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  1. #1
    PHP/Rails Developer Czaries's Avatar
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    Allowing end-user PHP code in hosted application - thoughts?

    I just wanted to get a discussion going about the possibility of allowing end-user PHP code in a hosted application - here's my idea:

    Say there is some hosted PHP application, and it will allow end users limited FTP access to their site's account that would enable them to develop their own custom PHP modules based on a provided API. So instead of an API that uses webservices to communicate, you essentially allow some form of limited custom programming on the same server that can hook in and call functions on the API classes directly. The trick, of course, is security.

    I was thinking about a custom PHP parser that would essentially include their files, strip out certian functions like include, include_once, require, require_once, eval, fopen, file_*, etc. and then provide passthrough functions in the API to get that functionality (to make sure they are limited only to the user's account). It seems a bit convoluted, but it may work.

    Any thoughts on some other way to achieve this? Are the security risks too great to even consider this?

  2. #2
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    What kind of data would you like to get from your API? What you a suggesting in my opion would be a dificult task! nearly everything in PHP could become a potential security threat

  3. #3
    SitePoint Addict Jasper Bekkers's Avatar
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    I think I would approach it the other way around and use a second programming language that is easy to secure; the Spidermonkey javascript engine from Mozilla comes to mind or LUA might also work. Spidermonkey could be used to build a PHP module that exports the API in that way. That would allow ultimate control over what the end-user can or can't do.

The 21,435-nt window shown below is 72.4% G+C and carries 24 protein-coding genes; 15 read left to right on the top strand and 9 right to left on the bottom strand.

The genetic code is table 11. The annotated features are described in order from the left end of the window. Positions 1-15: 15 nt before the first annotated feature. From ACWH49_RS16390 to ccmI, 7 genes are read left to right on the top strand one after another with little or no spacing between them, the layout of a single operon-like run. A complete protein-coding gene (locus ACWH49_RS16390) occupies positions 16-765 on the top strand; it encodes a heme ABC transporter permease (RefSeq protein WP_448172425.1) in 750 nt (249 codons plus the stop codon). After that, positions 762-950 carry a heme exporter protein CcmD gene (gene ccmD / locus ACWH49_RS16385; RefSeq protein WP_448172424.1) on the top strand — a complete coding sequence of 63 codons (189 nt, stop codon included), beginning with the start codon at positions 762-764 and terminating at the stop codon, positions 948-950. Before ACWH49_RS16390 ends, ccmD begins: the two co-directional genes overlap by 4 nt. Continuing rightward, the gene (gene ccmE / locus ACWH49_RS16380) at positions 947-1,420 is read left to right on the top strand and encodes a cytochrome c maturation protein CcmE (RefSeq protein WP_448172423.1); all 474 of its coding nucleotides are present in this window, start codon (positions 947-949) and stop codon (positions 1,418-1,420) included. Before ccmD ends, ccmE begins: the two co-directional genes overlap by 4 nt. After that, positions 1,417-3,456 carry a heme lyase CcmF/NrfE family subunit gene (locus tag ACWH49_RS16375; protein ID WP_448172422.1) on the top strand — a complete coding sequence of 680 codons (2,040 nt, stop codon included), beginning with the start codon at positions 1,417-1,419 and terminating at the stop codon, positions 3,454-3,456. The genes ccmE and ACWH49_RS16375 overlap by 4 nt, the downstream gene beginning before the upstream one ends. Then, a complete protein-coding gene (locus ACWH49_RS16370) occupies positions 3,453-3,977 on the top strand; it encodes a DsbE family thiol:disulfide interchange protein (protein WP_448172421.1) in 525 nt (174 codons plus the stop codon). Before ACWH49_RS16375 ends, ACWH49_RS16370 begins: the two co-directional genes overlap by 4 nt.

However, if you're taking the route you proposed, consider the disable_functions setting, even though that can only be set from php.ini.

    Yet another way is to publish a simple library that access some sort of webservice you're supplying; basically moving the needs of the user to a different webserver and keeping yours secure.

    ----

    Edit

    The Spidermonkey solution can become really nice when combined with either reflections or annotations to automatically 'discover' the classes and that are exposed. However, it would require some C knowledge from the implementer (you) but the Spidermonkey API is well documented and fairly simple. The Zend API on the other hand not so much.
    Design patterns: trying to do Smalltalk in Java.
    I blog too, you know.

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    still beta (and i guess it will stay beta) but it may help:
    http://pecl.php.net/package/runkit

  5. #5
    PHP/Rails Developer Czaries's Avatar
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    Thanks for the replies so far. Allow me to explain my thoughts a little more.

    The idea here is for the user to be able to provide functionality for their account in the hosted application, not just to retrieve data. So by nature it has to be more complex than simple webservices API calls. I'm talking about being able to make something that looks and acts like an integrated module, that could access and modify data, hook in at specific locations, etc. Almost like a more abstract plugin.